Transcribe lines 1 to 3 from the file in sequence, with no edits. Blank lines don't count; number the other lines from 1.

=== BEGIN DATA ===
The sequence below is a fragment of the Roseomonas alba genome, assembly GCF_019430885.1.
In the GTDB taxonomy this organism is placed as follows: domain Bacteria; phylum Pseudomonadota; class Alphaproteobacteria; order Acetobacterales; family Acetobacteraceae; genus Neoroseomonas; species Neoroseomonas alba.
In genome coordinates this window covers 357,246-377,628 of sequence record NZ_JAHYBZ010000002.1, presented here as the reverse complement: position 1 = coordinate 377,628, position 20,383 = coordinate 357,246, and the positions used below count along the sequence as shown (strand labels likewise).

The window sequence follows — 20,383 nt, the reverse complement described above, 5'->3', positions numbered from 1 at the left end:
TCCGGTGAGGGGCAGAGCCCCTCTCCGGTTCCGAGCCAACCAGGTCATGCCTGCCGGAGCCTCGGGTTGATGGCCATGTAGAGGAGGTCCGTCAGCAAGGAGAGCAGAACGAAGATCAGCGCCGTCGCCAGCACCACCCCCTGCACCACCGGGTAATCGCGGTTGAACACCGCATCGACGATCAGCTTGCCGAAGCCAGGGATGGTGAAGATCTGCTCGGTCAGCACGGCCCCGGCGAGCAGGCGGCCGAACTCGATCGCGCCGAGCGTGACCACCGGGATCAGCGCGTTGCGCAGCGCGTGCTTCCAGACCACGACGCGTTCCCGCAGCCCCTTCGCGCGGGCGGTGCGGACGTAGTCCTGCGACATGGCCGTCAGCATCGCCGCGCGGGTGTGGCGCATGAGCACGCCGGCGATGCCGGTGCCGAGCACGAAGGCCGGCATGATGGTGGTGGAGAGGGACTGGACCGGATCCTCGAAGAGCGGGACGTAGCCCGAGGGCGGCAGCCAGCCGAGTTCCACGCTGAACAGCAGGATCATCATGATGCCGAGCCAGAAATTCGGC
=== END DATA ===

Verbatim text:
The sequence below is a fragment of the Roseomonas alba genome, assembly GCF_019430885.1.
In the GTDB taxonomy this organism is placed as follows: domain Bacteria; phylum Pseudomonadota; class Alphaproteobacteria; order Acetobacterales; family Acetobacteraceae; genus Neoroseomonas; species Neoroseomonas alba.
In genome coordinates this window covers 357,246-377,628 of sequence record NZ_JAHYBZ010000002.1, presented here as the reverse complement: position 1 = coordinate 377,628, position 20,383 = coordinate 357,246, and the positions used below count along the sequence as shown (strand labels likewise).